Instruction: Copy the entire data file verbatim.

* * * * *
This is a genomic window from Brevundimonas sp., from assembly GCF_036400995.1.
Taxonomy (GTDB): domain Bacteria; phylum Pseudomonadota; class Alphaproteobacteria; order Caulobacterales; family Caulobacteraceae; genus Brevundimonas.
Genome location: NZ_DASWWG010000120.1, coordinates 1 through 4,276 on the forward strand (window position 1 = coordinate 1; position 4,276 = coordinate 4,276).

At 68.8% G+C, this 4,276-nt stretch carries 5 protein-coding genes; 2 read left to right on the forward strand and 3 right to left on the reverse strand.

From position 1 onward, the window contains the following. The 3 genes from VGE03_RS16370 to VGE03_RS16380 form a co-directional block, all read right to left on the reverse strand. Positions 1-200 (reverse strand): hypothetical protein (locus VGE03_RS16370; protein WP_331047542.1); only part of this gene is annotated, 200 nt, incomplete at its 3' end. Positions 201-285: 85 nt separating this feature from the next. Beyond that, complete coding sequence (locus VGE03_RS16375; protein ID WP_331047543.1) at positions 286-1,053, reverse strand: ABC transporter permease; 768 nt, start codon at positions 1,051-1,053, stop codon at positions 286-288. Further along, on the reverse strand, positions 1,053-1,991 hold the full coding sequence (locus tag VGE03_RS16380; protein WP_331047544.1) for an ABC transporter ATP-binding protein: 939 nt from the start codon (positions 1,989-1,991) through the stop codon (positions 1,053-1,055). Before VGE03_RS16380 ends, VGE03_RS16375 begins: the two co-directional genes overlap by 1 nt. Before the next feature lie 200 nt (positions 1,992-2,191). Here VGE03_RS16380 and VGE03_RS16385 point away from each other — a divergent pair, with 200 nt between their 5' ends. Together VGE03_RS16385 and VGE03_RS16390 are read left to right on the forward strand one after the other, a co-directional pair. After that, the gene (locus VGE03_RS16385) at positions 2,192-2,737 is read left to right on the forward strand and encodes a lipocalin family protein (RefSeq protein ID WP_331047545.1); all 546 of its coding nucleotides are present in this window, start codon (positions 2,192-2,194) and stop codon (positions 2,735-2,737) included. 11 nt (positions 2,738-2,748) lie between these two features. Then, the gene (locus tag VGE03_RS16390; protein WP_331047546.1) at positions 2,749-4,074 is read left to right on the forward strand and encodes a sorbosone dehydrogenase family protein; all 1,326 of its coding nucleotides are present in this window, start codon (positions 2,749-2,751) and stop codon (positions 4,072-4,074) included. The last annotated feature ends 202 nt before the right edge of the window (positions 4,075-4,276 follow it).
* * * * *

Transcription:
This is a genomic window from Brevundimonas sp., from assembly GCF_036400995.1.
Taxonomy (GTDB): domain Bacteria; phylum Pseudomonadota; class Alphaproteobacteria; order Caulobacterales; family Caulobacteraceae; genus Brevundimonas.
Genome location: NZ_DASWWG010000120.1, coordinates 1 through 4,276 on the forward strand (window position 1 = coordinate 1; position 4,276 = coordinate 4,276).

At 68.8% G+C, this 4,276-nt stretch carries 5 protein-coding genes; 2 read left to right on the forward strand and 3 right to left on the reverse strand.

From position 1 onward, the window contains the following. The 3 genes from VGE03_RS16370 to VGE03_RS16380 form a co-directional block, all read right to left on the reverse strand. Positions 1-200 (reverse strand): hypothetical protein (locus VGE03_RS16370; protein WP_331047542.1); only part of this gene is annotated, 200 nt, incomplete at its 3' end. Positions 201-285: 85 nt separating this feature from the next. Beyond that, complete coding sequence (locus VGE03_RS16375; protein ID WP_331047543.1) at positions 286-1,053, reverse strand: ABC transporter permease; 768 nt, start codon at positions 1,051-1,053, stop codon at positions 286-288. Further along, on the reverse strand, positions 1,053-1,991 hold the full coding sequence (locus tag VGE03_RS16380; protein WP_331047544.1) for an ABC transporter ATP-binding protein: 939 nt from the start codon (positions 1,989-1,991) through the stop codon (positions 1,053-1,055). Before VGE03_RS16380 ends, VGE03_RS16375 begins: the two co-directional genes overlap by 1 nt. Before the next feature lie 200 nt (positions 1,992-2,191). Here VGE03_RS16380 and VGE03_RS16385 point away from each other — a divergent pair, with 200 nt between their 5' ends. Together VGE03_RS16385 and VGE03_RS16390 are read left to right on the forward strand one after the other, a co-directional pair. After that, the gene (locus VGE03_RS16385) at positions 2,192-2,737 is read left to right on the forward strand and encodes a lipocalin family protein (RefSeq protein ID WP_331047545.1); all 546 of its coding nucleotides are present in this window, start codon (positions 2,192-2,194) and stop codon (positions 2,735-2,737) included. 11 nt (positions 2,738-2,748) lie between these two features. Then, the gene (locus tag VGE03_RS16390; protein WP_331047546.1) at positions 2,749-4,074 is read left to right on the forward strand and encodes a sorbosone dehydrogenase family protein; all 1,326 of its coding nucleotides are present in this window, start codon (positions 2,749-2,751) and stop codon (positions 4,072-4,074) included. The last annotated feature ends 202 nt before the right edge of the window (positions 4,075-4,276 follow it).